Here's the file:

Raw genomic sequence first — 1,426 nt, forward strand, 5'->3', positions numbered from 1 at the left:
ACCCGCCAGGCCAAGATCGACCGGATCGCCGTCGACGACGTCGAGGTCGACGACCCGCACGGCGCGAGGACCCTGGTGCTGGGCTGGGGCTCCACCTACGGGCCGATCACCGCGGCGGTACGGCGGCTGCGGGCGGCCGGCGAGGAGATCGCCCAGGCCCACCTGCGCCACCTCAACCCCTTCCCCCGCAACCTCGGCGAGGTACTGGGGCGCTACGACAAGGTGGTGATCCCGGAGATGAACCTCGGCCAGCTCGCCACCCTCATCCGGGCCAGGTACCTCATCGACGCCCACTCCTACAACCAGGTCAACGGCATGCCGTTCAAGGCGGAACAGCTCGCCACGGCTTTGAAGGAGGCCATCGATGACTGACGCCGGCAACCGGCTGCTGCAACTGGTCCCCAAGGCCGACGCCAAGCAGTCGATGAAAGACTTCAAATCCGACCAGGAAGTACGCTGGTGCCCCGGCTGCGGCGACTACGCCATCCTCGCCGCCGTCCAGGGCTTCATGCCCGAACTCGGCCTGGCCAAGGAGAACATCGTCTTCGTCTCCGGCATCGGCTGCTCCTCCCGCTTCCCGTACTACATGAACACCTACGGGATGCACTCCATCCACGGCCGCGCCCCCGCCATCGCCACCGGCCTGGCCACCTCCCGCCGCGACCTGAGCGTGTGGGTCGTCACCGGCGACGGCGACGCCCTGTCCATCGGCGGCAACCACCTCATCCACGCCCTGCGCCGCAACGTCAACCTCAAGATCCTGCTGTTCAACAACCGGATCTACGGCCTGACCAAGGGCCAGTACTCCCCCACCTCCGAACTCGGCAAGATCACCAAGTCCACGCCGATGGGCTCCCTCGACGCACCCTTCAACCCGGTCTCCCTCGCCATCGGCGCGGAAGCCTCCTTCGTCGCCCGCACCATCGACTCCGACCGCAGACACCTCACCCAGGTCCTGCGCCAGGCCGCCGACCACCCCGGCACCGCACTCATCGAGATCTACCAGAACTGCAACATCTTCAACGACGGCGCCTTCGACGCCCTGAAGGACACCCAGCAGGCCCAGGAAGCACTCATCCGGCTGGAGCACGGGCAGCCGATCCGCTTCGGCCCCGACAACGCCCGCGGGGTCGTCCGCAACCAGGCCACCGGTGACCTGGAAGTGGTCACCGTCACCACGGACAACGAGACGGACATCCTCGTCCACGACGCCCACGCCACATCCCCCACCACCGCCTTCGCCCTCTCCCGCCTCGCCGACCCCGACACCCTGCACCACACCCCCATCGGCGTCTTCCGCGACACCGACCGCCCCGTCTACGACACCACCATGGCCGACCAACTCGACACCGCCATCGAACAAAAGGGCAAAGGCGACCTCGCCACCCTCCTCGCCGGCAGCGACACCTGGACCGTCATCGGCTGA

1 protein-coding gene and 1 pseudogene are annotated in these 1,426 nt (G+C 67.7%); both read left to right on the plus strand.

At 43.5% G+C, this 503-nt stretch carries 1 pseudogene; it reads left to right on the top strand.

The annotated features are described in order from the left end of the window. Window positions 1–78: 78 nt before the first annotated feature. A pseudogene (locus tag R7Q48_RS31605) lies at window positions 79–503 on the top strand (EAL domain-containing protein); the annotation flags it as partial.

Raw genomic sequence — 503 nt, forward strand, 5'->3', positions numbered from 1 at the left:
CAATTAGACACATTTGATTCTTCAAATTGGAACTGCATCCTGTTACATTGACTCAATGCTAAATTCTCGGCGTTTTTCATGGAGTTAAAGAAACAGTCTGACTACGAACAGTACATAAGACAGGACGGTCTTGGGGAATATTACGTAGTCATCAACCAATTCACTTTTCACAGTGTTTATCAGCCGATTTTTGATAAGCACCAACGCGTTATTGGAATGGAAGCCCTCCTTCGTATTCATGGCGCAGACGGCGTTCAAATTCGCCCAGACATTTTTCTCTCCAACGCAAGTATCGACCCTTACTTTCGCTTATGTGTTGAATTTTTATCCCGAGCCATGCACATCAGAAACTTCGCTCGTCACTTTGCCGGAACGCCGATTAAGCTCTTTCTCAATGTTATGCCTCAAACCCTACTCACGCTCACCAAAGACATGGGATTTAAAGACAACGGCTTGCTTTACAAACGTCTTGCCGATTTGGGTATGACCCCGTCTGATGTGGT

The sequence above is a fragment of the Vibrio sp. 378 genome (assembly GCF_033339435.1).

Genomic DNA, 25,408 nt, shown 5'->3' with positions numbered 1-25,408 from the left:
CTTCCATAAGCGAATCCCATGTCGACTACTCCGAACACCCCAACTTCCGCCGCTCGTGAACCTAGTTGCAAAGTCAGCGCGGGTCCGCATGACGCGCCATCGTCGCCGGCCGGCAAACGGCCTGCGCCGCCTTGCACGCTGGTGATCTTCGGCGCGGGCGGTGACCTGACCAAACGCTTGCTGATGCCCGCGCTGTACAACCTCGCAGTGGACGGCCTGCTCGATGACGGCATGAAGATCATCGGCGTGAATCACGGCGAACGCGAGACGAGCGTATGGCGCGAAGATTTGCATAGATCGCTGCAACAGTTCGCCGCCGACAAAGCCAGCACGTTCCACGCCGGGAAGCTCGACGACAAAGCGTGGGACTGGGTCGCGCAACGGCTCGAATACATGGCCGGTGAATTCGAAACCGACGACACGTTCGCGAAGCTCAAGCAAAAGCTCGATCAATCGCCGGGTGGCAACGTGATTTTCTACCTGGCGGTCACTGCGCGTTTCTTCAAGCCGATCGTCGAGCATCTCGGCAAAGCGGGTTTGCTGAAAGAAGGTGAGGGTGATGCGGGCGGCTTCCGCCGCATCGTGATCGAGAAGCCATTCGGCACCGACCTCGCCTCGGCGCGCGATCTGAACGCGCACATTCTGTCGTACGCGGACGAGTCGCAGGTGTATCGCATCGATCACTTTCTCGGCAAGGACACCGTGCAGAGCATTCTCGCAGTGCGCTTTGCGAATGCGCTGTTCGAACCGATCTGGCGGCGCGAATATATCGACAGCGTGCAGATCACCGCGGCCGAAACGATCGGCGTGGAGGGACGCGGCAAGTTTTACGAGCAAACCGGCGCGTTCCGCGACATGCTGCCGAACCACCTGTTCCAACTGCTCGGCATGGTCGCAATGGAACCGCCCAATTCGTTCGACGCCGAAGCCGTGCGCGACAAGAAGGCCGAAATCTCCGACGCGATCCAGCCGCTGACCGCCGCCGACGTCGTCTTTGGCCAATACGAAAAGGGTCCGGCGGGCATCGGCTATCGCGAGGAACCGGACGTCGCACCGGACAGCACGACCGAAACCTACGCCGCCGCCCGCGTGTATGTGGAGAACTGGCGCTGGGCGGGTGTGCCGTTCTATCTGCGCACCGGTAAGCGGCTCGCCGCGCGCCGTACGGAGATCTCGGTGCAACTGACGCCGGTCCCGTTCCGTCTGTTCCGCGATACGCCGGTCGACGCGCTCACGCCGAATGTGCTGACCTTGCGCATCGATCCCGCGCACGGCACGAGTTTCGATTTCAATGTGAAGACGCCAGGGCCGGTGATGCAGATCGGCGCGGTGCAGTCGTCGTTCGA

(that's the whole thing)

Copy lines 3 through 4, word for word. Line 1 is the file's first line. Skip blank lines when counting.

1 protein-coding gene and 1 pseudogene are annotated in these 1,426 nt (G+C 67.7%); both read left to right on the plus strand.

At 43.5% G+C, this 503-nt stretch carries 1 pseudogene; it reads left to right on the top strand.